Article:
I’ve finally broken the conference drought. Well of course there’s been lots of online conference attendance these past few years, but networking in the coffee queue, laughs over lunch and dancing at the conference dinner have been well missed.
So given the opportunity to take a small plane to Armidale for the annual ASCILITE conference (delivered hybrid at UNE), I jumped at the chance. The in-person participant numbers were indeed dwarfed by those online but we still took up all those above mentioned benefits.
The opening keynote from Dr Sarah Pearson FTSE was challenging to me. It took me back to where I was headed before the pandemic – to support young women who want to enter STEM fields. Sarah quoted the stark reality that only 27% of young women want to enter these professions. She took us on a fast paced journey through her many years of working with industry, government and educational institutions. Her recent blog post captures the essence of her keynote address.
The hybrid mode was a challenge for some presenters and chairs in the physical spaces but nonetheless the quality of presentations was to its usual high standard. Some sessions of note include pedagogies of care (Wardak), Use of gamification to enhance curiosity and engagement through feedback strategies (Makhija et al); Factors associated with edvisor perceptions of their work being understood and valued are not what they seem (Simpson & Frawley). All these and more can be found in the published proceedings.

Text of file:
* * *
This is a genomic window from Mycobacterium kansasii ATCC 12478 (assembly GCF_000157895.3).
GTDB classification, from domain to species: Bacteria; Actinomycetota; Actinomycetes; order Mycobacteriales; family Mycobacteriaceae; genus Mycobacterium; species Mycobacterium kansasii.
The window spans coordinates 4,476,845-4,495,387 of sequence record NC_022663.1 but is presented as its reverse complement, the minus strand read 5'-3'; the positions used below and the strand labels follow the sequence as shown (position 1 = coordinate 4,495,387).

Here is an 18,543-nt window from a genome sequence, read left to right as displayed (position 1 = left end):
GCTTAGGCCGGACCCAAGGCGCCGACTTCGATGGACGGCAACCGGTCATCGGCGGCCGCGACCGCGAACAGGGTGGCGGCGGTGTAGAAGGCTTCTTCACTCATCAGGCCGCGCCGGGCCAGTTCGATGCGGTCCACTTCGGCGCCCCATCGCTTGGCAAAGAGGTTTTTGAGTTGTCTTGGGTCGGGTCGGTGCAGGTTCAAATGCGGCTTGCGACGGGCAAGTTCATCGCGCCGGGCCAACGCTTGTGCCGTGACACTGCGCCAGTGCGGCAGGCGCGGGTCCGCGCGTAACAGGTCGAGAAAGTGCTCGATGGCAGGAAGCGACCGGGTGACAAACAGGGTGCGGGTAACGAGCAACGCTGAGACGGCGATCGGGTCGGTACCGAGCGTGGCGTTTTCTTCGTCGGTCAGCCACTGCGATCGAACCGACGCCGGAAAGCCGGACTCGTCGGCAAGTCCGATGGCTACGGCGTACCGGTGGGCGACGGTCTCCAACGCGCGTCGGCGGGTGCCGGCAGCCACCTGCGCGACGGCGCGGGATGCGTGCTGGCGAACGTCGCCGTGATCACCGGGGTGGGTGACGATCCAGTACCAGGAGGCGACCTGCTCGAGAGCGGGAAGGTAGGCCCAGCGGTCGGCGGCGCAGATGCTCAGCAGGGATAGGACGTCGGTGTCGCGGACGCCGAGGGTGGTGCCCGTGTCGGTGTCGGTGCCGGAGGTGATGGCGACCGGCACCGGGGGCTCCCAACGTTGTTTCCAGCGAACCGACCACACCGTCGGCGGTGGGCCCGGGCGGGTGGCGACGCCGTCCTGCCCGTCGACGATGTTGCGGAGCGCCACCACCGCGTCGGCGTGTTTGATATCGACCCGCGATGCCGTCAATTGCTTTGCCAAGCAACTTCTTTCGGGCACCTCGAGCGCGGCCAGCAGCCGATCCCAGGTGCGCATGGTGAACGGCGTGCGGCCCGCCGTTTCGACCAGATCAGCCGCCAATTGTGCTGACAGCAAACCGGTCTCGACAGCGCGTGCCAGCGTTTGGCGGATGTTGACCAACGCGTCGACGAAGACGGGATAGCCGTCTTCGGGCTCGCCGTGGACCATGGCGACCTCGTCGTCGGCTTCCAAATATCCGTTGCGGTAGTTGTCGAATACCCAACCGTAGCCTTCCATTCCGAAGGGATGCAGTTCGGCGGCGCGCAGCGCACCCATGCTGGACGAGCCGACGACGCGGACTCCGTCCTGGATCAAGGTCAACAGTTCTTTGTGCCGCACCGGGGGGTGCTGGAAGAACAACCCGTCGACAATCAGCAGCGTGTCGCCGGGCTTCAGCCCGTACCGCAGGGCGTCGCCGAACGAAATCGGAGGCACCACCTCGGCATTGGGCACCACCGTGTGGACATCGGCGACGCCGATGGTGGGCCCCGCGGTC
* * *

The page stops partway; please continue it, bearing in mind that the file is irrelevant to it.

I think the fact that we had access to Zoom chat meant more audience engagement, particularly in my co-authored presentation on sustainable and transferable learning design (Shalavin & Huber). View our paper and slides here.
Sharing ideas and opinions
There were many panels on offer this year, my highlights included a deep dive into the future of education (Owen, Kinash, Maguire & Bean) and a look at the good, bad and ‘meh’ of online proctored exams (Dawson, Henderson & Sefcik).
A range of Posters and Pecha Kucha presentations were also offered digitally, with this amusing take on the much discussed topic ‘death of the lecture’ (Vallis).
The awards section of a conference is always filled with anticipation. There were numerous recipients but my final shout out goes to Lynn Gribble (UNSW Business School) who along with her co-author Beth Beckmann won the best full paper award with their personal narratives for professional recognition. A wonderful reflective account through a mentoring lens. This was especially pleasing for me as Lynn is my mentee on the ASCILITE Women in Academic Leadership initiative.
Enjoying the waterfalls and wineries of New England (compliments of UNE) were an additional outcome but it was the collective wisdom of the crowd that I most enjoyed at this conference – thanks #ASCILITE2021 and see you next year in Sydney!
About the author
Associate Professor Elaine Huber has been designing curriculum and teaching adults for over 20 years and is currently the Academic Director of the Business Co-Design team at the University of Sydney.